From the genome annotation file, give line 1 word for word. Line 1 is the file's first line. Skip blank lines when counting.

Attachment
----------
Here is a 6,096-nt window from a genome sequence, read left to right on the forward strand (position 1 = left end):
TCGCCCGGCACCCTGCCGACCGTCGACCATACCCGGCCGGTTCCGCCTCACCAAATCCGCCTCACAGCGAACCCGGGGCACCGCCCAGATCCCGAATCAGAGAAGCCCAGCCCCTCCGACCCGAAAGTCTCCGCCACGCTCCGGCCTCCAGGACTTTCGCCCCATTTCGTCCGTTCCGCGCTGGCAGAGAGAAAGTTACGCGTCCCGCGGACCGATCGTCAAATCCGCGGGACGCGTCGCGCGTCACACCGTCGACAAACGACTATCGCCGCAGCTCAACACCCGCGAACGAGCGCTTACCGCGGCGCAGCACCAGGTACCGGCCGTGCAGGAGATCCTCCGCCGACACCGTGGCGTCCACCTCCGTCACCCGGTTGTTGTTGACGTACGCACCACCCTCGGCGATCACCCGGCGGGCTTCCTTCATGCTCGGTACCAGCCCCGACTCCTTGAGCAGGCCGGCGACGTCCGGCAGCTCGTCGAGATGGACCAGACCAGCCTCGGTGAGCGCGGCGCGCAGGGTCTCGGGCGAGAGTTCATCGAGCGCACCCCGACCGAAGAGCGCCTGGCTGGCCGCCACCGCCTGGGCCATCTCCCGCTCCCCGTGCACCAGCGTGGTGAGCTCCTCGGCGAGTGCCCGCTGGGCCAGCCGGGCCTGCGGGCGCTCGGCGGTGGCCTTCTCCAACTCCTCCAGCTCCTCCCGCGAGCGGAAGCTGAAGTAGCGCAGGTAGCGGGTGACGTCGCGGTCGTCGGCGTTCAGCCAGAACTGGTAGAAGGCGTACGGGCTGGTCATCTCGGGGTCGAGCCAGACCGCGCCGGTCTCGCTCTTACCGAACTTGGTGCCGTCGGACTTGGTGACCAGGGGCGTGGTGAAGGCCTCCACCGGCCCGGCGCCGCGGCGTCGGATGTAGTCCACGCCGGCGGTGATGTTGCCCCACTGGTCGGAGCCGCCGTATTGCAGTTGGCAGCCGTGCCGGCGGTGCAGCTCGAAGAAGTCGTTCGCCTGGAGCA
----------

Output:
Here is a 6,096-nt window from a genome sequence, read left to right on the forward strand (position 1 = left end):